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Principal Investigator

Prof. Dr. Daniel Cremers
Technische Universität München
Fakultät für Informatik
Lehrstuhl für Computer Vision and Pattern Recognition
Boltzmannstraße 3
85748 Garching



Optimization methods have become an established paradigm to address many Computer Vision challenges such as the reconstruction of three-dimensional objects from multiple images, or the tracking of a deformable shape over time. Yet, it has been largely overlooked that optimization approaches are practically useless if there exist no efficient algorithms to compute minimizers of respective energies. Most existing formulations give rise to non-convex energies. As a consequence, solutions highly depend on the choice of minimization scheme and implementational (initialization, time step sizes, etc.), with little or no guarantees regarding the quality of computed solutions and their robustness to perturbations of the input data.

In the proposed research project, we plan to address this important shortcoming by developing optimization methods for Computer Vision which allow to efficiently compute globally optimal solutions. Preliminary results indicate that this will substantially leverage the power of optimization methods and their applicability in a substantially broader context. Specifically we will focus on three lines of research:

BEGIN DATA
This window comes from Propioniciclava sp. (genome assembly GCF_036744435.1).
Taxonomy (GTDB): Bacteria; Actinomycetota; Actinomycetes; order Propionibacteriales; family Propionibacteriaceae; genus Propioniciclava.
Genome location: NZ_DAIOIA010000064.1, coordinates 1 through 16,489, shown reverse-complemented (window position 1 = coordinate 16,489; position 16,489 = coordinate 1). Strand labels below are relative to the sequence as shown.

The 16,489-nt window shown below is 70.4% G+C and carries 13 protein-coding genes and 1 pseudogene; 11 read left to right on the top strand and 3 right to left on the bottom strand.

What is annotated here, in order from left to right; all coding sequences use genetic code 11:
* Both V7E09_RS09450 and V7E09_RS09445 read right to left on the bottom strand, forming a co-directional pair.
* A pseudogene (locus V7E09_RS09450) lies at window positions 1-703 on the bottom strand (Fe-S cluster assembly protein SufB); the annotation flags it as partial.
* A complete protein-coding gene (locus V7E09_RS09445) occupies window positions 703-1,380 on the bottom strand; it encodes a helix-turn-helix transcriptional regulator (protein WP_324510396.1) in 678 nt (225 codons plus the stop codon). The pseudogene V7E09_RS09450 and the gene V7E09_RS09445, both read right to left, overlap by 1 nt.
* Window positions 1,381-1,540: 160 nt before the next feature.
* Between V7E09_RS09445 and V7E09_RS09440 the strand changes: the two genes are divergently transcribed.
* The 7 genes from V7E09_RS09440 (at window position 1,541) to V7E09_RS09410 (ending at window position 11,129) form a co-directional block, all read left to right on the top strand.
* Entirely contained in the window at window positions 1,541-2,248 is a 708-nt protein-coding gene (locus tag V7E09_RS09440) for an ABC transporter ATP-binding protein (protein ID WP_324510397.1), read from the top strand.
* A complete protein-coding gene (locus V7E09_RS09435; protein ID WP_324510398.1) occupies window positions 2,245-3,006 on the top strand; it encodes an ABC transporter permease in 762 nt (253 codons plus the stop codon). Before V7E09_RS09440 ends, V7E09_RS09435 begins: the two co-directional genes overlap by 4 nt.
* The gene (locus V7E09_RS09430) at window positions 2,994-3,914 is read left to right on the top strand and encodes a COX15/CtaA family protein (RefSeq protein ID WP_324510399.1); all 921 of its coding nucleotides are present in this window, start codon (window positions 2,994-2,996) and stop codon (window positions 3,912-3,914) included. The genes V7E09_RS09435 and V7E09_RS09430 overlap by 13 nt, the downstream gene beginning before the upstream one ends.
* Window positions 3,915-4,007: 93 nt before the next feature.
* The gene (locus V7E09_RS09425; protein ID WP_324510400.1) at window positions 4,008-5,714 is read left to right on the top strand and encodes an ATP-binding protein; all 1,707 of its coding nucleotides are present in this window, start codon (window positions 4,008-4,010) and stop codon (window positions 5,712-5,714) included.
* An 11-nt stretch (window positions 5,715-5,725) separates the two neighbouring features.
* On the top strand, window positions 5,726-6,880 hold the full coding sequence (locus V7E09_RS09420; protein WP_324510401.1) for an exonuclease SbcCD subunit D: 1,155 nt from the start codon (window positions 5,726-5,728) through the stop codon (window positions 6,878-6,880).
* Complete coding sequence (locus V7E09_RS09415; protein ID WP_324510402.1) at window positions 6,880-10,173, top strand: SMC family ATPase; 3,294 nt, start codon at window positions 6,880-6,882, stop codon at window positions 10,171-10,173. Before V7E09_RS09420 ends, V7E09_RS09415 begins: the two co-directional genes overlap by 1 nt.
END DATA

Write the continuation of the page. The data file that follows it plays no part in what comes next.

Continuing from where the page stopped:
1) We will develop convex formulations for a variety of challenges such as 3D reconstruction from multiple views, tracking of deformable objects, and object recognition. While convex formulations are currently being developed for low-level problems such as image segmentation, our main effort will focus on carrying convex optimization to higher level problems of image understanding and scene interpretation.

2) We will investigate alternative strategies of global optimization by means of discrete graph theoretic methods. We will characterize advantages and drawbacks of continuous and discrete methods and thereby develop novel algorithms combining the advantages of both approaches.

3) We will go beyond convex formulations. This is an important challenge since many realworld problems cannot be expressed in terms of convex functionals. By developing nonconvex programming methods we intend to substantially enlarge the class of tractable problems and compute high quality solutions that lie within a bound of the optimal energy. We plan to study their relation to discrete polynomial time approximation schemes (PTAS).

Advancing the state of the art in optimization methods will have a profound impact well beyond Computer Vision. We strongly believe that we have the necessary competence to pursue this project. Preliminary results have been well received by the community.